"You a..," responded Steve, not fully enunciating a swear word in the howling wind. "I'd rather perish here than be connected to a machine!"

Jeff did not respond, but he, too, had made his choice to be free, even if they were to die from exposure in a land formerly ruled by czars, communists, and authoritarian leaders.

As darkness fell by mid afternoon, Steve and Jeff were robbed of any strength to proceed. They collapsed by the sled, which they managed to pull by some bushes for a modest windbreak. While they were proficient in the skills of setting a tepee, they had no strength to proceed. As a last resort to prolong life a bit longer, Jeff draped the tepee over the sled to make a crude lean-to. The tepee sagged over their sleeping cocoons, but there was a space on the sled to work the stove. Steve was able to throw the poles over the edges of the tepee to keep it from blowing away.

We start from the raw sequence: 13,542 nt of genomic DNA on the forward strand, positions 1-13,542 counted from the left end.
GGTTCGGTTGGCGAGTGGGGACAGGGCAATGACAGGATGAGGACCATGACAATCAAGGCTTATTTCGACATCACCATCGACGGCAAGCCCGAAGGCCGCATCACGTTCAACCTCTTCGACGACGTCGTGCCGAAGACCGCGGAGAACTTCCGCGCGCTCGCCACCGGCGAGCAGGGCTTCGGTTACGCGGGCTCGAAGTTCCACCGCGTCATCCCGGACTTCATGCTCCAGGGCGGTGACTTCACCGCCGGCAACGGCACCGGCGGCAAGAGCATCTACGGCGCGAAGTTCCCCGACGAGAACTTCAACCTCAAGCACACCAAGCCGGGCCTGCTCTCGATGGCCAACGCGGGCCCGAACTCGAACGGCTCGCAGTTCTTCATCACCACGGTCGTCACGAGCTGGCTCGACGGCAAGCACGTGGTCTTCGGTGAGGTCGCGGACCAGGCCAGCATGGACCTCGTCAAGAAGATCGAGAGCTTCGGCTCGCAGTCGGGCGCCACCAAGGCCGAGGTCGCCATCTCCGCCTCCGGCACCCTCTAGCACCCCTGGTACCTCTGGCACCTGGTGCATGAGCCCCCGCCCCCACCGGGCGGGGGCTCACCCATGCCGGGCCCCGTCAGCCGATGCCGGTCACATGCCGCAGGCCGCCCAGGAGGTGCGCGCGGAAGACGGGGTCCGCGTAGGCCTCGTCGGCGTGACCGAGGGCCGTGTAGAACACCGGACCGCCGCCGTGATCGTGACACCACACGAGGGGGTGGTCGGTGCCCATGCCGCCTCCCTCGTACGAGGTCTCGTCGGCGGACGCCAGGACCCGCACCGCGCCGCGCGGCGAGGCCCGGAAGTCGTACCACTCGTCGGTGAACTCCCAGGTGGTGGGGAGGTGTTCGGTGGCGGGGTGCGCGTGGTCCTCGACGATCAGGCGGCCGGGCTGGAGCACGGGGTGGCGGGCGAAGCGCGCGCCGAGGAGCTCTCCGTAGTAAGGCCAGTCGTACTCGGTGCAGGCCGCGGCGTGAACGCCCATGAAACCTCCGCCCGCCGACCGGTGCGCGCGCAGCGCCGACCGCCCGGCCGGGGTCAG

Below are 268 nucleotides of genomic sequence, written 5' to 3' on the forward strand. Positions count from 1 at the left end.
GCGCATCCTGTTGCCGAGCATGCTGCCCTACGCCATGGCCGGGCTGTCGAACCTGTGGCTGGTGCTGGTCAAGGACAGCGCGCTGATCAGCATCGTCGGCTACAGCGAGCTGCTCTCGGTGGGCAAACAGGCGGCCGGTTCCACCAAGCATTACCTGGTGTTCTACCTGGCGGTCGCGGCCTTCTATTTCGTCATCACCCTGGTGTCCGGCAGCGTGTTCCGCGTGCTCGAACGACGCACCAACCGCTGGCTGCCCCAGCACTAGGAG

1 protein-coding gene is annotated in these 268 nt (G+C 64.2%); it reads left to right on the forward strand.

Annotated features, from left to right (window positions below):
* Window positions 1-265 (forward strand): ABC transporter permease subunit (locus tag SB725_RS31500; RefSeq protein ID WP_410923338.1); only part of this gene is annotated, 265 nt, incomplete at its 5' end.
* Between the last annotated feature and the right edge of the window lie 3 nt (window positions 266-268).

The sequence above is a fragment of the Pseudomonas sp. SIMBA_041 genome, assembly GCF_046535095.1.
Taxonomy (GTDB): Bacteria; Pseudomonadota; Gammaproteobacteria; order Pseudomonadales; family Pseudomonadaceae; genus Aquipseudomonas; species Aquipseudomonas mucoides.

On the edge of staying alive, they were able to light the stove, boil water, and cook another mystery meal. While the food was not at all tasty, Steve thought that there might be a bit of animal flesh in the contents of the can.

Life was difficult, and an attempt to dump a can of urine away from their fresh snow supply resulted in Jeff spilling most of the contents on his sleeping gear. He simply rearranged his coverings, knowing that the excreted liquid would soon freeze.

Steve took the time to remove his boots in an attempt to make rest a bit more comfortable in his sleeping cocoon. Learning from his past mistake, he had to move his water supply close to his body to keep it from freezing. He knew there was a danger of their kerosene supply freezing as well, but hoped that it was not yet cold enough to turn their high-grade fuel into a wax.

Surprisingly they were becoming more tolerant of the brutal conditions, and their sleeping arrangement enabled them to avoid a fatal end to their journey.